The next time you hear an education “reformer” promoting such unproven changes as removing seniority from teacher layoff policies or making teacher evaluations heavily dependent on student test scores – sound familiar? – think Bill Gates.
According to an excellent article in The New York Times, Gates has emerged as the biggest huckster of Astroturf in the supposedly “grass roots” movement toward improving educational quality. The article, in case you haven’t read it, is linked below.
Gates is not an educational expert, and he hasn’t been elected to public office. But he is a multibillionaire with opinions, and he is using his billions to force his viewpoints on decisionmakers who, in many cases, may not have any idea who is manufacturing what they assume is grass roots public opinion.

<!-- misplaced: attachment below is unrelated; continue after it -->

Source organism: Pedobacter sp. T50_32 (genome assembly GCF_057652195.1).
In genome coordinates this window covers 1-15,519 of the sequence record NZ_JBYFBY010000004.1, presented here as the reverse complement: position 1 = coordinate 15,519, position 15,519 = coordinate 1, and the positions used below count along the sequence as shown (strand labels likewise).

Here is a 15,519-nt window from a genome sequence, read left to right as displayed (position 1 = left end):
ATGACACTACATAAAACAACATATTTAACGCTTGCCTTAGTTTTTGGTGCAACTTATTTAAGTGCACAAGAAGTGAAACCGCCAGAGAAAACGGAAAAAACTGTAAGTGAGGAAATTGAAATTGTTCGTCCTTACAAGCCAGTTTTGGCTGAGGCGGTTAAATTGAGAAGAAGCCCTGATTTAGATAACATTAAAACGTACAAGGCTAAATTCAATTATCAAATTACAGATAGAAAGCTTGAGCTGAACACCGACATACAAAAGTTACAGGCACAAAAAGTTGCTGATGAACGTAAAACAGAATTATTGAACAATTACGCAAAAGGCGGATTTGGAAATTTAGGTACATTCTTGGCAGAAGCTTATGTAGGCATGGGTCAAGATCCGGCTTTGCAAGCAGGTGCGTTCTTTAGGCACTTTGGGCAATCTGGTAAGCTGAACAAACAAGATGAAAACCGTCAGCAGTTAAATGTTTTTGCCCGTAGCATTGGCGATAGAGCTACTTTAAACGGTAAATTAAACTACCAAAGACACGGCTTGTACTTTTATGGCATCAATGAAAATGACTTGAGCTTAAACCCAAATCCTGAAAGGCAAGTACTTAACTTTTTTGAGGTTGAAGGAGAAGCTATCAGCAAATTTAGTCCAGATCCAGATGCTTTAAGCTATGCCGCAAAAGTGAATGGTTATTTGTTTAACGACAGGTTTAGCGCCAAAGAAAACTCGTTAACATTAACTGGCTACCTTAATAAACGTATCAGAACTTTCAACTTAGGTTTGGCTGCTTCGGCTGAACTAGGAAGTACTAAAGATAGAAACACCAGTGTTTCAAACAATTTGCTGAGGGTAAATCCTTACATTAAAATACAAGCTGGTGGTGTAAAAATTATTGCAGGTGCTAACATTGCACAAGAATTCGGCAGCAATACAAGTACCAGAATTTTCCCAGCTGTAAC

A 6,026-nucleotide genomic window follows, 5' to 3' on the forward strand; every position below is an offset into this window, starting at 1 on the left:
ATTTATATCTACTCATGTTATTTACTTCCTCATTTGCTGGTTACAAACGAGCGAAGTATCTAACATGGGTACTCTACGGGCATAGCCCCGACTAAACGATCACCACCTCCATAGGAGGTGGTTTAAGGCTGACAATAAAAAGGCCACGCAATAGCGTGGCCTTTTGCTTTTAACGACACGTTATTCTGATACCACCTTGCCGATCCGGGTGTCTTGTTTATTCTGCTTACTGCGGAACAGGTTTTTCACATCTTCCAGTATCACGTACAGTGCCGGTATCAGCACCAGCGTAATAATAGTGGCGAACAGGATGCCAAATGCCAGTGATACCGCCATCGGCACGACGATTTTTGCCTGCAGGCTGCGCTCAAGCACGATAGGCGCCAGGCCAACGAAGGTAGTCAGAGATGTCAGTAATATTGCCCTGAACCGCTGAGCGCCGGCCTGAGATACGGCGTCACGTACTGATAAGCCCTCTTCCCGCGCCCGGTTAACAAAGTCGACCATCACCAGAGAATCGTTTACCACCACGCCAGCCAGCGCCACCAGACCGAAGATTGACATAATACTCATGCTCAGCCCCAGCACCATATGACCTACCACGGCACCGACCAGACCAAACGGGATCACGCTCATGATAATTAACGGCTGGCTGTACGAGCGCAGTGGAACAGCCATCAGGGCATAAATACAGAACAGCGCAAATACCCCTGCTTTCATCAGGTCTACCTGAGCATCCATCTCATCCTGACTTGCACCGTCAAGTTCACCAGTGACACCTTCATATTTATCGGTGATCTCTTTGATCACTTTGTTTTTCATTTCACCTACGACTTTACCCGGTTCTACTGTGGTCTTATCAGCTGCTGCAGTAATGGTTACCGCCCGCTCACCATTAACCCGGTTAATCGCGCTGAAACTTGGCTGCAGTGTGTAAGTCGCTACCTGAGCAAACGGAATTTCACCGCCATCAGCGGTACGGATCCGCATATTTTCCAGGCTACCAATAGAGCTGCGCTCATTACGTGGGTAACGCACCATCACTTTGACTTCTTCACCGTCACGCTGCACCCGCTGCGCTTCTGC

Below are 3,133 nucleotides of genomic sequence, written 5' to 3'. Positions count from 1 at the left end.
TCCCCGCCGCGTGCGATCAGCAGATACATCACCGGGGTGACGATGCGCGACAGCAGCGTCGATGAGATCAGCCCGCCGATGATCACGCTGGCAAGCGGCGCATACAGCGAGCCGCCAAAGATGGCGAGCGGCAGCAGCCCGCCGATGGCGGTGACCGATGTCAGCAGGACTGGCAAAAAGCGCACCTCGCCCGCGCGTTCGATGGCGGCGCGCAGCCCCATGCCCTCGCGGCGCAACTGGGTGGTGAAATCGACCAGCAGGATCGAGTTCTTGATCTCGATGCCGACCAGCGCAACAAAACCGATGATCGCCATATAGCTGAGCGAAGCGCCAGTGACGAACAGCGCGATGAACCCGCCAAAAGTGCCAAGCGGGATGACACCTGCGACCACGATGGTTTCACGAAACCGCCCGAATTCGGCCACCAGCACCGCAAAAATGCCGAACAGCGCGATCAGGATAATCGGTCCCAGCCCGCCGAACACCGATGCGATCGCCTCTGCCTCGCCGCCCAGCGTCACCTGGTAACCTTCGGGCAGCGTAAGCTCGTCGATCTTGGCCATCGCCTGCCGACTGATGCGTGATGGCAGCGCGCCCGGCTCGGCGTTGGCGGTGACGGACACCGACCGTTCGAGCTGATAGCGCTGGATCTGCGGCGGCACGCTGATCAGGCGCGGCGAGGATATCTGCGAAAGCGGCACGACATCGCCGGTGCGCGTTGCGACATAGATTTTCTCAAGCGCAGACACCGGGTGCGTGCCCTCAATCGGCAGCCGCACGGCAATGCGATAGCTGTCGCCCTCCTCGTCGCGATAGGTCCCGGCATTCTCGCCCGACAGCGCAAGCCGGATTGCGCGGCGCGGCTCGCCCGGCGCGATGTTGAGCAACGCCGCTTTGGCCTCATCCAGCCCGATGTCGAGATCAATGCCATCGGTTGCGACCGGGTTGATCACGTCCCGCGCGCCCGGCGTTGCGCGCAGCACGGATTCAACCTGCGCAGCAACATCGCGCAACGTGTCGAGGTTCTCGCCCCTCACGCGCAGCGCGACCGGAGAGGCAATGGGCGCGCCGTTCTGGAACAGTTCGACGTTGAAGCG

According to the article, the Bill and Melinda Gates Foundation spent $373 million on education (or Gates’ view of it) in 2009 alone and expects to spend another $3.5 billion over the next five or six years, much of it on advocacy.
Recipients include think tanks, universities, bloggers, the National Governors Association, the Council of Chief State School Officers and various education reform groups, including pseudograss roots organizations.
And, in the interest of full disclosure, the two major teacher unions – including the National Education Association, with which TSTA is affiliated – also have received Gates money, although many of his initiatives are clearly intended to undermine the real education experts – the teachers whom the unions represent.